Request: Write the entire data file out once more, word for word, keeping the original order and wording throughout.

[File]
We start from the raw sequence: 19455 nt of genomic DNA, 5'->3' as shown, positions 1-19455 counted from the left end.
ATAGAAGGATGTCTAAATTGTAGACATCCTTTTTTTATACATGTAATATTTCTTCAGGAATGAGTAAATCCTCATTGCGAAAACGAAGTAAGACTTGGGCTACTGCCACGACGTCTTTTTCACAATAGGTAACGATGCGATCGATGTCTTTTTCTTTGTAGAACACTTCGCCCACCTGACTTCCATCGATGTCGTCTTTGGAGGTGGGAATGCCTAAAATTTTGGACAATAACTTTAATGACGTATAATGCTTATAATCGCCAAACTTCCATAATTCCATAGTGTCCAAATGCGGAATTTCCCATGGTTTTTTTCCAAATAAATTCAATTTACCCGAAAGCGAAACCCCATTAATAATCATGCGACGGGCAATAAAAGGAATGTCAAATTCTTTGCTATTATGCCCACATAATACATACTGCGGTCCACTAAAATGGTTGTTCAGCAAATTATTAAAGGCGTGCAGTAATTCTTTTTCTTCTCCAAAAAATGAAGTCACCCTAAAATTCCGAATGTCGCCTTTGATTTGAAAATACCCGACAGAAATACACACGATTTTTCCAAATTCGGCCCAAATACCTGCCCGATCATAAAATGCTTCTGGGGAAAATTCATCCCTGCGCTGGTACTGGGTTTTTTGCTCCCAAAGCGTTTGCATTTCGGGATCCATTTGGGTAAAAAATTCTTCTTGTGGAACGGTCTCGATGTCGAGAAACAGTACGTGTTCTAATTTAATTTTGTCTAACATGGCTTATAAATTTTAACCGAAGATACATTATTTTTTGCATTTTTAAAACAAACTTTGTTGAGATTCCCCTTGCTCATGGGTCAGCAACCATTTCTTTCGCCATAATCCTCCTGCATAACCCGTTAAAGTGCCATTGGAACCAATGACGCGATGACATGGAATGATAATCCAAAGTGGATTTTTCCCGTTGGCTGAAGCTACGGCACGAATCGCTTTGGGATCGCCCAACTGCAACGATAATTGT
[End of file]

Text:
We start from the raw sequence: 19455 nt of genomic DNA, 5'->3' as shown, positions 1-19455 counted from the left end.
ATAGAAGGATGTCTAAATTGTAGACATCCTTTTTTTATACATGTAATATTTCTTCAGGAATGAGTAAATCCTCATTGCGAAAACGAAGTAAGACTTGGGCTACTGCCACGACGTCTTTTTCACAATAGGTAACGATGCGATCGATGTCTTTTTCTTTGTAGAACACTTCGCCCACCTGACTTCCATCGATGTCGTCTTTGGAGGTGGGAATGCCTAAAATTTTGGACAATAACTTTAATGACGTATAATGCTTATAATCGCCAAACTTCCATAATTCCATAGTGTCCAAATGCGGAATTTCCCATGGTTTTTTTCCAAATAAATTCAATTTACCCGAAAGCGAAACCCCATTAATAATCATGCGACGGGCAATAAAAGGAATGTCAAATTCTTTGCTATTATGCCCACATAATACATACTGCGGTCCACTAAAATGGTTGTTCAGCAAATTATTAAAGGCGTGCAGTAATTCTTTTTCTTCTCCAAAAAATGAAGTCACCCTAAAATTCCGAATGTCGCCTTTGATTTGAAAATACCCGACAGAAATACACACGATTTTTCCAAATTCGGCCCAAATACCTGCCCGATCATAAAATGCTTCTGGGGAAAATTCATCCCTGCGCTGGTACTGGGTTTTTTGCTCCCAAAGCGTTTGCATTTCGGGATCCATTTGGGTAAAAAATTCTTCTTGTGGAACGGTCTCGATGTCGAGAAACAGTACGTGTTCTAATTTAATTTTGTCTAACATGGCTTATAAATTTTAACCGAAGATACATTATTTTTTGCATTTTTAAAACAAACTTTGTTGAGATTCCCCTTGCTCATGGGTCAGCAACCATTTCTTTCGCCATAATCCTCCTGCATAACCCGTTAAAGTGCCATTGGAACCAATGACGCGATGACATGGAATGATAATCCAAAGTGGATTTTTCCCGTTGGCTGAAGCTACGGCACGAATCGCTTTGGGATCGCCCAACTGCAACGATAATTGT